much to learn about the wide world, my friend. Never
trust anyone bent on instant courtship with a total
stranger--they are either ill-intentioned or a fool, and
the latter might actually drag you into more trouble than
the former. But enough said!" he exclaimed with a
clap of the hands. "Tell me about the Shire. And
tell me of your travels--my random glimpses have shown me
too little for my liking. Tomorrow I must again become
the King, and you the Royal Gardener, and we shall have
much business to discuss between us, but tonight we're a
couple of old friends meeting, after many years, in a
quiet room away from all the bustle. Tell me
And so they talked, with great enjoyment on both sides.
Sometimes Strider would listen to the young hobbit's
traveling-tales with questions or exclamations of
interest; at other times he would recount the doings of
his son, or tell of good fishing to be had in certain
nearby mountain streams, or praise a cloak his wife had
made for him--he could have been anyone besides a king.
Yet intermixed with such accounts mingled tales of his
adventures in points east and south; then would his eyes
shine and his voice take on a richer timbre, as he
recounted marvels he had seen in distant lands, acts of
courage in friend or foe alike, or moments of the most
profound emotions--fear or joy or grief, pity or respect,
unexpected hope, astonishment and wonder. One thing only
did Frodo note by its absence, in expression or in word,
and that was pride. Tar Elessar never told his own deeds
as anything remarkable, focusing rather on his feelings
of the hour, or the accomplishments of those around him.
But neither did he deny anything he did, nor put on shows
of false modesty; he seemed utterly sure in who he was,
needing neither adornment nor denial.
Frodo soon felt so at ease that he could bare his heart
about Billie-Lass, and found the words that he couldn't say
over the cairn on the road to Minas Tirith. Strider in
turn shared his own reminiscences of her grandsire Bill,
from the first time he laid eyes on the scraggly beast,
to watching him thrive under Sam's kindly hand, to the
grief Strider'd had to swallow back in the Mines of Moria
when he thought Bill lost, to his great joy on reading
Sam's letter and learning that Bill had survived after
all. "Did Billie-Lass bear any foal of her
own?" he asked Frodo.
"Yes. A little boy-colt a couple years ago. He
beelined straight for Tom from the moment he first
staggered up onto all four legs. So of course Tom got
him, and Tom named..." and then he turned bright
"Why Frodo, what...oh." and the King began to
chuckle. "Don't tell me. He named the pony
"Begging your pardon, sir, but not that many folks
know nowadays that you ever went by that. And it..."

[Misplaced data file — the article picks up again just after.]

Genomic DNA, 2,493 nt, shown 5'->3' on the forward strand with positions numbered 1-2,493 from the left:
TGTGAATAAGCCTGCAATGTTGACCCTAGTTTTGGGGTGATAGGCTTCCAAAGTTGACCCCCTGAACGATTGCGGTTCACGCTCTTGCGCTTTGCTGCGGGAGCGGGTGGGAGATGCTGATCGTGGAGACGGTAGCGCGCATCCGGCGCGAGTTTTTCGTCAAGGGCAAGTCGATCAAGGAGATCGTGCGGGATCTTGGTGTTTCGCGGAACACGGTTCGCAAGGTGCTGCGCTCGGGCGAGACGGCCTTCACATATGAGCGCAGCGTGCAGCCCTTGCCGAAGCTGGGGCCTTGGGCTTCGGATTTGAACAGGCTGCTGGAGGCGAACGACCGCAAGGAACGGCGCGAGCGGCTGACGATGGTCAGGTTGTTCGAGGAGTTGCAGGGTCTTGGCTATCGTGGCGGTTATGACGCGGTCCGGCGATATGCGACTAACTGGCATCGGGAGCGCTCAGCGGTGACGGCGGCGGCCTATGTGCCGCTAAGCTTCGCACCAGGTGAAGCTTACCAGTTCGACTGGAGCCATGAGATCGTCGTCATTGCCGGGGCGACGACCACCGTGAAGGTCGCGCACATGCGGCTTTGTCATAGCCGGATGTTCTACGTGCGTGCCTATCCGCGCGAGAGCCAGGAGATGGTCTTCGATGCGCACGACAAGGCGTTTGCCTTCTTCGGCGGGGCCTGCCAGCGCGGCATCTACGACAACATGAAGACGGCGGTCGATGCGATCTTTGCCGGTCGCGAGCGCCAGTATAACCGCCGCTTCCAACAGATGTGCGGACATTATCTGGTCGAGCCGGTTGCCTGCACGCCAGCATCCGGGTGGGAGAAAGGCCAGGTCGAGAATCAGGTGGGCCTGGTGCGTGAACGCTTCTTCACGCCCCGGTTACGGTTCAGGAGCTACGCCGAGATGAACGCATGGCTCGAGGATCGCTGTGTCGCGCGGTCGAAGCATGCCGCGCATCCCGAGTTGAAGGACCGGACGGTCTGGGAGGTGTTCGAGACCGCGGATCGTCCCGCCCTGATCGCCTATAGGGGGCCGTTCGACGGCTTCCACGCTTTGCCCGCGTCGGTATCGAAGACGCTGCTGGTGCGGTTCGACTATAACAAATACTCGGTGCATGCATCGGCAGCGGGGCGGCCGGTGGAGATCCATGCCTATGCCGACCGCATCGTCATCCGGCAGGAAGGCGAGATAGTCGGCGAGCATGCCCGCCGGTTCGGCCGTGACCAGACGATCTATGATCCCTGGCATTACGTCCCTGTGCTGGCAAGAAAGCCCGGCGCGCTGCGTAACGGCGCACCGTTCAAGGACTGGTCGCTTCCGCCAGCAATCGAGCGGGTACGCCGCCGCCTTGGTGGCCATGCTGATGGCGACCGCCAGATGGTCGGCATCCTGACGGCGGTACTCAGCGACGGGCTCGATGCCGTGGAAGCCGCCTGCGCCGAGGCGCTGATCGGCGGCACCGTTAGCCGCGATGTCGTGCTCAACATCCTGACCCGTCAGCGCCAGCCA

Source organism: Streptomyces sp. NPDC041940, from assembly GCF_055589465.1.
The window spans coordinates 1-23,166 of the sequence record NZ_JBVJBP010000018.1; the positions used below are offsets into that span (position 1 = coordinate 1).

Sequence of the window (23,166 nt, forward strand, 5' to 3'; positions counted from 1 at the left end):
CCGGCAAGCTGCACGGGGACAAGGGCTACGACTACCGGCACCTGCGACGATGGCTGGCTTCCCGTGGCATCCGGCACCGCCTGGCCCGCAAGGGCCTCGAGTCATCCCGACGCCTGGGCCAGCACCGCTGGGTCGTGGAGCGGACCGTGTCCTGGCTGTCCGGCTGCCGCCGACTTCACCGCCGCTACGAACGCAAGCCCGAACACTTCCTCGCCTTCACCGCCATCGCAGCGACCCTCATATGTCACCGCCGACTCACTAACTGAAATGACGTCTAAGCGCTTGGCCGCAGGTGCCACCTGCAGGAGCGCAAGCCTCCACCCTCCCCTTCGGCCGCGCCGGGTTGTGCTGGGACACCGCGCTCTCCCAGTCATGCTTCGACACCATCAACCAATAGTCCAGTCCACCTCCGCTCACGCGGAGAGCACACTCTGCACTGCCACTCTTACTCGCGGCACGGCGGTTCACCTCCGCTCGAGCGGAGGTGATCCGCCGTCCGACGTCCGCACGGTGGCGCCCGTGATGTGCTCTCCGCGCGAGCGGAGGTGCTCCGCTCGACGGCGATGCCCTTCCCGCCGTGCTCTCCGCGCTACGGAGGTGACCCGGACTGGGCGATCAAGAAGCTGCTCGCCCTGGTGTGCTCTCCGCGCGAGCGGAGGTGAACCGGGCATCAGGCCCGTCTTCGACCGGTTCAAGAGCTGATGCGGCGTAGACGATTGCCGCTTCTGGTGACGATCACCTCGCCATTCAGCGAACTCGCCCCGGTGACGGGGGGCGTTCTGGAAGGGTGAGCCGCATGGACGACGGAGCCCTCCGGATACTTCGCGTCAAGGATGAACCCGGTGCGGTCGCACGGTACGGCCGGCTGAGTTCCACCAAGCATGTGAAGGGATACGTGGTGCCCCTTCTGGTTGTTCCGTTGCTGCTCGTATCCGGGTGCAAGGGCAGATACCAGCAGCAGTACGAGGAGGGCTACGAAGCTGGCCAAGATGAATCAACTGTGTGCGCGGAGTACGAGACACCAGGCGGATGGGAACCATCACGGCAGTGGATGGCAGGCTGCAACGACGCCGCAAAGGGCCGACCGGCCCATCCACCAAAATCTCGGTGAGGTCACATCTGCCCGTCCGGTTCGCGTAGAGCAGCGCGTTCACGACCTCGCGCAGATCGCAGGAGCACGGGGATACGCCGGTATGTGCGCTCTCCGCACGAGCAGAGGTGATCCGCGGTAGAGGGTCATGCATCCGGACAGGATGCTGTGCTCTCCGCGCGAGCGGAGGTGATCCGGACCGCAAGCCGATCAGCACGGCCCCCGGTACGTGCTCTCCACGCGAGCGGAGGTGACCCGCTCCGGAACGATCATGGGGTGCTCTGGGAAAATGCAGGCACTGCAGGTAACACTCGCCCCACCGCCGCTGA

"It is a rather natural name for a horse is it not? I
believe your namesake rode a pony called 'Strider' for
awhile, himself." Then he leaned over and said,
"Don't tell anyone--least of all my wife--but as a
small boy, myself, I once named a puppy
"Luthi...oh my!" And Frodo burst into
uncontrollable giggles that grew into belly-laughs the
more he tried to fight them down. All the Gamgees knew
the King's nickname for the Queen.
"Well, she seemed very beautiful to me at the
time," Strider said. "A pretty white dog with
floppy black ears, and the biggest, most soulful eyes. My
mother was scandalized, but Elrond laughed."
"And what became of her?"
"Died long ago." Strider shook his head,
staring into his cup. "The orcs did not dare
challenge elves on the hunt, but they weren't above
leaving poisoned meat for the hounds where they thought
the hunt might pass. I suppose that passes for humor,
among orcs." When the king looked up, Frodo
saw how his eyes glittered with unspilled tears, even
now, to remember. "That is when I learned that Elrond
could not heal everything, though he tried. At least he
could ease Luthie's pain before the end."
Then Strider smiled gently and said, "I have learned
never to trust anyone, be he man, elf, hobbit or dwarf,
who cannot grieve for an animal who has served him or
dwelt long with him. And one time, Frodo," he leaned
forward again, speaking softly, "one time I saw an
orc turn back for a wounded warg, grief plain on his
hideous face. Oh, he snarled at me where he knelt by the
monster, but he did not leave, though I stood over him
with my bared sword--he had given up all advantage to
return to his animal. And I, Frodo...I found that I could not
Strider's smile went crooked as he traced a line across
his chest. "Here he slashed me, once the beast had died
with his hand soft upon its muzzle. The knife only bore a
mild poison, as orc poisons go--Elrond could bring me
back from fevered dreams, though he raged at me later for
frightening him nearly to the death like that. But when
he demanded if I had learned my lesson, I stared him in